John Lewis pitches 80-quid colour e-book reader
No mention of the T-word
If Samsung's 7in Galaxy Tab is too big for you - let alone Apple's 9.7in iPad - then how about this 5in "colour e-book reader" that the middle classes' favourite retailer, John Lewis, will be offering this Christmas?
Out under the name of UK electronics supplier Sovos, the SVEBK5-B has a 480 x 800 LCD and measures a neat 149 x 104 x 11mm.
It'll handle Divx, MPEG 2 and MP4 video files; JPEG and BMP pictures; MP3, WMA, AAC and Flac audio; and text, PDF, FB2, PDB and ePub e-books.
The gadget has 1GB of storage on board, but you can add more by slotting in an SD card.
The battery life stretches to seven hours' e-book reading, five hours of video playback or 30 hours of music listening, John Lewis said.
And it's only 80 quid. ®
But it doesn't use a e-paper display.
For £30 more you can have a Kindle.....
with e-paper and and 30 *days* of e-book reading on a single charge.
While this may make a fair compromise device if you are interested in watching video, if your primary concern is reading then the LCD screen is a major problem. It is harder on the eyes, will perform poorly in bright light and the display and backlight sucks the battery dry in a few hours.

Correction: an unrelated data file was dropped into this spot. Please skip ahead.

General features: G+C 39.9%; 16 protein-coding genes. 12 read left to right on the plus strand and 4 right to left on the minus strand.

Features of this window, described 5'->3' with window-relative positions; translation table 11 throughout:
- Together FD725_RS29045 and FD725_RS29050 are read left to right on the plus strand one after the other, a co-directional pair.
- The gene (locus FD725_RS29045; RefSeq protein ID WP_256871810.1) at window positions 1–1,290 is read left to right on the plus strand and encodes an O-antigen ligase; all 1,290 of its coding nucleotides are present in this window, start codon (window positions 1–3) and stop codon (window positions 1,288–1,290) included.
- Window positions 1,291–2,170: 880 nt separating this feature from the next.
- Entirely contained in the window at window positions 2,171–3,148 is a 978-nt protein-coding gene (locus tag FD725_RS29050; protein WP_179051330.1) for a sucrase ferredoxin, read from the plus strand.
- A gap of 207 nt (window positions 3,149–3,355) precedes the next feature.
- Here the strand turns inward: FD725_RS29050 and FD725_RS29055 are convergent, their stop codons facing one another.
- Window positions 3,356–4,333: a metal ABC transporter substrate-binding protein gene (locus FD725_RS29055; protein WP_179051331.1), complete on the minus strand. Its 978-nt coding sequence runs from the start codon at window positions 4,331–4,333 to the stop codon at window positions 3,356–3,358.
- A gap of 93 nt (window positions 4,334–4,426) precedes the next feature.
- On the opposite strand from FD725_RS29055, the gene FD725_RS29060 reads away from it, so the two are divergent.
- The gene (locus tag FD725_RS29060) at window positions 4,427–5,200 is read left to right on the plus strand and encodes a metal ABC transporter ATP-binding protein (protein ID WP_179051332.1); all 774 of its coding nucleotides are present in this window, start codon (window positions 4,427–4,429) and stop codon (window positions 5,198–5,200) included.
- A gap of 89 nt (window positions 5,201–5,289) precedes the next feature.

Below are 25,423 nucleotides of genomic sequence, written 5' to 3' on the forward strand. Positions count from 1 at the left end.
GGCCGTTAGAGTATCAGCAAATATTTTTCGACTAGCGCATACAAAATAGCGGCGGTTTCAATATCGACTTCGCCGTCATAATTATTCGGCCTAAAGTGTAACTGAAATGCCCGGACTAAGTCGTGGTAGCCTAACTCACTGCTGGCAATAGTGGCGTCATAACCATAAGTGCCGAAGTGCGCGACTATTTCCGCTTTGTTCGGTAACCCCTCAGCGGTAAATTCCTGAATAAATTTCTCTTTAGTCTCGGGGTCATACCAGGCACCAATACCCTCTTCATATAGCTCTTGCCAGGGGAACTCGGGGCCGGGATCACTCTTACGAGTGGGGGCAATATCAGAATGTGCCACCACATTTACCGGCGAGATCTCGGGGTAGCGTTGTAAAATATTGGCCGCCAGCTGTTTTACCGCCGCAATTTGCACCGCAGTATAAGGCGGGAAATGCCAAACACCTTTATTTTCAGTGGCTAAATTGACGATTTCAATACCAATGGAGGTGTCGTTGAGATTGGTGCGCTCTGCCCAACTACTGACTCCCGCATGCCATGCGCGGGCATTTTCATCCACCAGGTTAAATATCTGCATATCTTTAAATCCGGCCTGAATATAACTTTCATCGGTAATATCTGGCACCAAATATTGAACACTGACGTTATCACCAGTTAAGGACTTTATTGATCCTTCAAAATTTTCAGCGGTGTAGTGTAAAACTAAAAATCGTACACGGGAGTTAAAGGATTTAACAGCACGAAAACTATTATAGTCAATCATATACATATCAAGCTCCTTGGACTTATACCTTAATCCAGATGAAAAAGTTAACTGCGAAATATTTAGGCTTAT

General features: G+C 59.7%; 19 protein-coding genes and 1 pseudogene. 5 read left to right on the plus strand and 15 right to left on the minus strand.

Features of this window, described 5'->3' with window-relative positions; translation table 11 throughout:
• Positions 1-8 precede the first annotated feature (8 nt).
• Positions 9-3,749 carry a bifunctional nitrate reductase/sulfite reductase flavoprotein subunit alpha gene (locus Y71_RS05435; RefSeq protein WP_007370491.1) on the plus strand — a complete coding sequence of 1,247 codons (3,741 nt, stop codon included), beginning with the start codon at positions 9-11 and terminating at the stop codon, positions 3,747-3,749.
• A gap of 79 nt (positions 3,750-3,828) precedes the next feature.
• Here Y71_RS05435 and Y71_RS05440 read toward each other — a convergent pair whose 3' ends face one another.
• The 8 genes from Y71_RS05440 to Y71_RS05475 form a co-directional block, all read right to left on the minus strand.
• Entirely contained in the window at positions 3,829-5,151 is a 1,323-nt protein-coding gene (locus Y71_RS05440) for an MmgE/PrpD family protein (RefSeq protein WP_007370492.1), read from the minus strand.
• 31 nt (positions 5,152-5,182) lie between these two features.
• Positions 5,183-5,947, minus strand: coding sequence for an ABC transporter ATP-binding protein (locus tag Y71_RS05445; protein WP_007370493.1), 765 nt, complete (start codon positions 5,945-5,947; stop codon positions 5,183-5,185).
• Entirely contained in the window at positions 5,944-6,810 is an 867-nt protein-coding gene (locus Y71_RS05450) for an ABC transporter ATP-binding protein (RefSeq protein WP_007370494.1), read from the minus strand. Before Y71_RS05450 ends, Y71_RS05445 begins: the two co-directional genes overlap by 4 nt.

I was initially sceptical about e-ink, until I tried it. I can read a Kindle for hours without any eye strain, whereas I can barely manage 30 minutes on an LCD before I'm rubbing my eyes and blinking.
LCD vs e-ink
LCDs are backlit. e-ink screens aren't (- they're reflective, like regular paper).
They really are much easier on the eyes.
An ebook should use e-ink or it should be called a tablet. They should make it an EU law ;)
you don't read your PC screen for hours you sausage. You look away, you type, you glance here and you glance there. That isn't like reading a book.
I have a scientific experiment called "me" because nobody knows my eyes better than me. e-ink affects my eyes like real paper. i.e. it doesn't. A backlit screen does. That's it .End of story.